Current Role at Stanford
Education Development Specialist, Immersive & Simulation-Based Learning
Education & Certifications
BA, Stanford University, Human Biology (2003)
MD, Stanford School of Medicine, Medicine (2009)
Education Development Specialist, Immersive & Simulation-Based Learning
Medical education, surgical education, immersive and simulation-based learning, use of technology and media in education, curriculum design and implementation.
Zygomatic-maxillary (ZMC) complex fractures are a common consequence of facial trauma. In this retrospective study, we present a novel method of ZMC fracture pattern analysis, utilizing three-dimensional visualization of computed tomography (CT) images to record displacement of the malar eminence in a three-dimensional coordinate plane. The pattern of fracture was then correlated with treatment outcome. Facial CT scans were obtained from 29 patients with unilateral ZMC fractures and 30 subjects without fractures and analyzed. Briefly, displacement of the malar eminence (ME) on the fractured side was measured in medial-lateral (x), superior-inferior (y), and anterior-posterior (z) dimensions, as well as Euclidean distance, by comparison to ME location on the unfractured side. Baseline natural variance in asymmetry was accounted for by comparing ME location on the left and right sides in subjects without fractures. Patients who required open reduction and internal fixation (ORIF) to repair the ZMC fracture alone had significantly greater cumulative ME displacements than patients who did not require ORIF (p?=?0.02). Additionally, patients with a high fracture score of 3, 4, or 5 (assigned based on severity displacement in each dimension) had significantly higher rates of ORIF than patients with a low fracture score of 0, 1, or 2 (p?=?0.05). Severe displacement in one or more dimensions was associated with higher rates of ORIF than seen in patients with only neutral or mild displacements in all dimensions (p?=?0.05). Severe x displacement was most strongly correlated with surgical intervention (p?=?0.02). Overall, orbital floor repair was less strongly associated with most displacement measures than ZMC repair alone; however, patients requiring orbital floor repair had greater Euclidean ME displacements than patients who did not require orbital floor repair (p?=?0.02). Fracture severity, as determined by multiple parameters in this novel evaluation system, is associated with higher rates of ORIF in patients with unilateral ZMC fractures. Determination of ZMC fracture pattern may thus be informative when considering treatment options.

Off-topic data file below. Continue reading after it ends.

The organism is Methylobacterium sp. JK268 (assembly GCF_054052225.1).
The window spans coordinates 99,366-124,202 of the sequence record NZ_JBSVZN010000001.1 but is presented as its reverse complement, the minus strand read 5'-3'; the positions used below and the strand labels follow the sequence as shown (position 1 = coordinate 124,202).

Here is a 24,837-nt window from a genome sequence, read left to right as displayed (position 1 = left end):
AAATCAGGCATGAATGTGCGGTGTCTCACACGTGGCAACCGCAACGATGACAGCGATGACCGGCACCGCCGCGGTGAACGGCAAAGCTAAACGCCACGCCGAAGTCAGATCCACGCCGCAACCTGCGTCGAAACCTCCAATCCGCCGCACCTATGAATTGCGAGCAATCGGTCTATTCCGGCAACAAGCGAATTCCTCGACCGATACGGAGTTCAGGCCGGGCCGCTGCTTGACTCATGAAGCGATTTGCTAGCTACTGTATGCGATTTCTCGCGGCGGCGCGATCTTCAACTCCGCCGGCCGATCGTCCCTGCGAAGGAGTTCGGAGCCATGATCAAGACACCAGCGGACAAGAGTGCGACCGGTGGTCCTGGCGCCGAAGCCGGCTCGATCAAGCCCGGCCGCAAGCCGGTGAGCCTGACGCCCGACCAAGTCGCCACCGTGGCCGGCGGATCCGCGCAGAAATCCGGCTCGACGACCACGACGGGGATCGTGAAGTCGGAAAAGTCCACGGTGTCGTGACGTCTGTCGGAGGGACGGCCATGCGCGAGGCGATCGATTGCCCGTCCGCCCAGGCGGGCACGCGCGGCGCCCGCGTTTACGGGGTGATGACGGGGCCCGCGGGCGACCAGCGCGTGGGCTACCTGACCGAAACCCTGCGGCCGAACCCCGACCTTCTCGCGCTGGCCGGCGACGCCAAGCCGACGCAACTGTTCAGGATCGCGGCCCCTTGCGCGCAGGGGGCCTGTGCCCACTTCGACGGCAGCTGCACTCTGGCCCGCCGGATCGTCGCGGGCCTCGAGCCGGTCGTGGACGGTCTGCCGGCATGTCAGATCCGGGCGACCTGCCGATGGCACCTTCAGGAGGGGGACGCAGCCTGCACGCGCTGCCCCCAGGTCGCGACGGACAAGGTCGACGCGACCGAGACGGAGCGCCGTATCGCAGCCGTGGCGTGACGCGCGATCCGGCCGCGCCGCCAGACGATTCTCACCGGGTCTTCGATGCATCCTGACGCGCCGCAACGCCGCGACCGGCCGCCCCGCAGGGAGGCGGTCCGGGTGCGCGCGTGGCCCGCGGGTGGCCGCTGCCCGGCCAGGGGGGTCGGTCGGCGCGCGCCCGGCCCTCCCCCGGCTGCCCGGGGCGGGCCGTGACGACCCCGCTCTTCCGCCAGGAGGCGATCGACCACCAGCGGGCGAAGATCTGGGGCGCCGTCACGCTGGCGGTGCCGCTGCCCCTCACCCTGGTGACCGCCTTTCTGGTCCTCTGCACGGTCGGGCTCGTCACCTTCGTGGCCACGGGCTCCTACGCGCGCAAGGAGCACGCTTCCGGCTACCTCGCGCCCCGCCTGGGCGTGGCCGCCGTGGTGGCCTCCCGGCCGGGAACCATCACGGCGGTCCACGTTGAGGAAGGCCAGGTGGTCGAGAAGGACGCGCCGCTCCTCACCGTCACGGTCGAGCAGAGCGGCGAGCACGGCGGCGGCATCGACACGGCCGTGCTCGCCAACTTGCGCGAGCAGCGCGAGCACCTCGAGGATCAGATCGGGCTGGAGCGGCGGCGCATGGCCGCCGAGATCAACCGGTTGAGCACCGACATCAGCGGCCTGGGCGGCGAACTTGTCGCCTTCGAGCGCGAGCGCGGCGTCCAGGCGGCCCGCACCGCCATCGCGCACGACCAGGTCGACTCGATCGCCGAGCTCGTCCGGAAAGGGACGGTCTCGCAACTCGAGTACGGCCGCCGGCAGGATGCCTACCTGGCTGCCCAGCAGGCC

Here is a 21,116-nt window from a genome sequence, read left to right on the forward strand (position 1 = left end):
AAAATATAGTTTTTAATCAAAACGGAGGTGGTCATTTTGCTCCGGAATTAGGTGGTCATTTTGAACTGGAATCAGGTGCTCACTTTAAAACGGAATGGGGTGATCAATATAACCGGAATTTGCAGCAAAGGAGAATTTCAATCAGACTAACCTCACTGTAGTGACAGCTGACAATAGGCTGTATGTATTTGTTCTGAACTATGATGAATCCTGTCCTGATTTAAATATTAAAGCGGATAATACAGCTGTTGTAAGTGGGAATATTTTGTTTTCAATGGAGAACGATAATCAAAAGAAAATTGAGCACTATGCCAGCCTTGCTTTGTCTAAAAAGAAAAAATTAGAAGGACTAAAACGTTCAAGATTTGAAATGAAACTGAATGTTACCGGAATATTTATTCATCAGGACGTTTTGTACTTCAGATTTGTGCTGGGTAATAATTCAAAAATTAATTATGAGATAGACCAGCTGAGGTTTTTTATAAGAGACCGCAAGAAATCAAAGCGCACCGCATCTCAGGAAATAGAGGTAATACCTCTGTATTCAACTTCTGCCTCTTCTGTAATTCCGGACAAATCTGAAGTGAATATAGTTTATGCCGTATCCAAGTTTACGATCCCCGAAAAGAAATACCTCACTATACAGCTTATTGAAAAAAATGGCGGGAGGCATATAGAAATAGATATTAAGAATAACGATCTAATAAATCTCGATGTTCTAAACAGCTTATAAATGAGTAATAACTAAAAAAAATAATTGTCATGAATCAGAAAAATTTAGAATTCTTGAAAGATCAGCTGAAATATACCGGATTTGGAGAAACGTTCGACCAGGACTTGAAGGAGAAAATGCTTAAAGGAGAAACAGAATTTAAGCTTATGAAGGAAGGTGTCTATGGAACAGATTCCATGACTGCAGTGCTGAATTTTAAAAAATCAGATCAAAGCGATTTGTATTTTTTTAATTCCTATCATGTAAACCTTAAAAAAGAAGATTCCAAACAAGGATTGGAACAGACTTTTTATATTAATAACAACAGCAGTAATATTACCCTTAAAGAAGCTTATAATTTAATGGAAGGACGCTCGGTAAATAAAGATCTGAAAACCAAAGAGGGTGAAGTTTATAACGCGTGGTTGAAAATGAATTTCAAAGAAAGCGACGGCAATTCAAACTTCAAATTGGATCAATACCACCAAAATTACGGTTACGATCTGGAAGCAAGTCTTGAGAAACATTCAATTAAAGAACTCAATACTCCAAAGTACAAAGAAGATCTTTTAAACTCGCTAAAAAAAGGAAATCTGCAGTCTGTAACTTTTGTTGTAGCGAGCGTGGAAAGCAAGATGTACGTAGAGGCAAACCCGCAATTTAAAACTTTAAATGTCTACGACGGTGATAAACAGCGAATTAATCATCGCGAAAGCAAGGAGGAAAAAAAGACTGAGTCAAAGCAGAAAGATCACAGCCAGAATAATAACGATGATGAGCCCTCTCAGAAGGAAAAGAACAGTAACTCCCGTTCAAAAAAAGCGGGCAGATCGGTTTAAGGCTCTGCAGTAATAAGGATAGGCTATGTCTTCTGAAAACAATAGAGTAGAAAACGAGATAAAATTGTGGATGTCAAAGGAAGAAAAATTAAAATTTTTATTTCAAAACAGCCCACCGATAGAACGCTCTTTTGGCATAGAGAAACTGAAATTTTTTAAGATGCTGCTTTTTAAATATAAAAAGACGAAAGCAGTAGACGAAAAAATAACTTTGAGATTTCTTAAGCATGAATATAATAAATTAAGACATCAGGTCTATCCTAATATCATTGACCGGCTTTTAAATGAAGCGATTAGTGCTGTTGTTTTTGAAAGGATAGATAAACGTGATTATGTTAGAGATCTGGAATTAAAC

View details for DOI 10.1055/s-0030-1263082
View details for PubMedID 22110833
Noradrenaline plays a key role in the initiation of ovulation in nonprimate species. A similar noradrenaline role in the primate has not been established experimentally. We utilized the ovariectomized-oestrogen-supplemented (OVX + E) rhesus macaque to examine the effects of intravenous (i.v.) infusion of oestradiol-17beta (E2) on the activity of the brain noradrenaline system. Experiment 1 established the induction of a preovulatory surge-like release of luteinizing hormone in OVX + E monkeys by i.v. infusion of E2 (OVX + E + E2). In experiment 2, a marked increase in hypothalamic microdialysate noradrenaline concentrations occurred after identical E2 infusion into the OVX + E monkeys that were used in experiment 1. In experiment 3, tyrosine hydroxylase (TH) mRNA expression in the locus coeruleus of the brainstem increased at various times after E2 infusion as determined by semiquantitative in situ hybridization. The amount of TH mRNA in OVX + E + E2 animals was higher (P < 0.05) than that in either the OVX + E or OVX monkeys; no difference was found in the latter two groups. Moreover, selected locus coeruleus sections from E2-infused monkeys were examined for the localization of oestrogen receptors (ER) by in situ hybridization. Both ER-alpha and ER-beta mRNAs were expressed in the locus coeruleus, although the expression was greater for ER-alpha than for ER-beta. We conclude that i.v. infusion of E2, which induces a preovulatory surge-like release of LH, stimulates brain noradrenaline activity; this enhanced activity likely involves an ER-mediated process and is reflected by hypothalamic noradrenaline release and locus coeruleus TH mRNA expression. The results support the concept that noradrenaline can influence the E2-stimulated ovulation in nonhuman primates and that the brainstem is one of the components in this neuroendocrine process.